Ousseina Alidou, Engaging modernity: Muslim women and the politics of agency in postcolonial Niger. Madison: University of Wisconsin Press, 2005. Pp. xxi, 235. Hb. $45.00.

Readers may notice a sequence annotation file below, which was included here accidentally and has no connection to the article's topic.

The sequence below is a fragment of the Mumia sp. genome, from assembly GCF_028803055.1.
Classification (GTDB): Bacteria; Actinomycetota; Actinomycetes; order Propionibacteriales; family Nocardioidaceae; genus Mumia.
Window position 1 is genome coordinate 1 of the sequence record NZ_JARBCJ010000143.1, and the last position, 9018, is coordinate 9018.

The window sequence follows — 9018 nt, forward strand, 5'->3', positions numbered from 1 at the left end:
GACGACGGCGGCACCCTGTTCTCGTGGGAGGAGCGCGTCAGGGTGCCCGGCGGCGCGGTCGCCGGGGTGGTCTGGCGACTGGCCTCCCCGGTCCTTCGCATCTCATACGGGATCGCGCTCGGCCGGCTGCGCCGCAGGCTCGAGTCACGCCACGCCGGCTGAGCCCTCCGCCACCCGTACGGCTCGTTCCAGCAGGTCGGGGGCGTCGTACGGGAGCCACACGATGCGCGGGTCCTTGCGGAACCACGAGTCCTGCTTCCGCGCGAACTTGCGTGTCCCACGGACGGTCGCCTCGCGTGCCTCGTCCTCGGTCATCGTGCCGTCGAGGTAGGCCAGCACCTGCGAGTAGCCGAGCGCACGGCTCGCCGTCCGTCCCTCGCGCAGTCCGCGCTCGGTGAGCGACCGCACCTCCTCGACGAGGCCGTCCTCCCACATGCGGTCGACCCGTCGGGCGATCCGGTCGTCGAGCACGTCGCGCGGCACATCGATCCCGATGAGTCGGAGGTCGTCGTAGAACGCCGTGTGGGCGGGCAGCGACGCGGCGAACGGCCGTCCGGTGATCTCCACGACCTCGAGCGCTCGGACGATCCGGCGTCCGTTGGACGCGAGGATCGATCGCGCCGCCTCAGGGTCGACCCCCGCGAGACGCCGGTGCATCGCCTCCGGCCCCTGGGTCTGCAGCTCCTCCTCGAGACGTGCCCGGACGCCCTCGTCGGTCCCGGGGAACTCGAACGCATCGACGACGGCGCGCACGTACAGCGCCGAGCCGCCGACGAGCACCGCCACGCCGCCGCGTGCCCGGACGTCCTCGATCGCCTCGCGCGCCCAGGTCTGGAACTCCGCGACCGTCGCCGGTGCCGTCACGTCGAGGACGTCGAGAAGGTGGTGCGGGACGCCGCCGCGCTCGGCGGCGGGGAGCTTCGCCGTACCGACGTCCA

Challenging conventional discourse about African Muslim women as passive victims of religious, ethnic, economic, and cultural oppression, Alidou analyzes the lives and discourse of three prominent women of Niger. She focuses on these women's agency, understood as a capacity to realize one's aspirations in spite of obstacles. More broadly, she discusses the meaning of modernity for Muslim women in Niger today. Alidou is self-reflexive as she incorporates her own voice in the study – the voice of a Muslim female linguist and cultural critic from Niger who now resides and teaches in the United States. The book's qualitative data comprise Niger-based participant observations, interviews, and literary texts (poems, songs, fairytale). A chapter on Niger's political economy of education is supplemented with quantitative sociological data on educational achievement.
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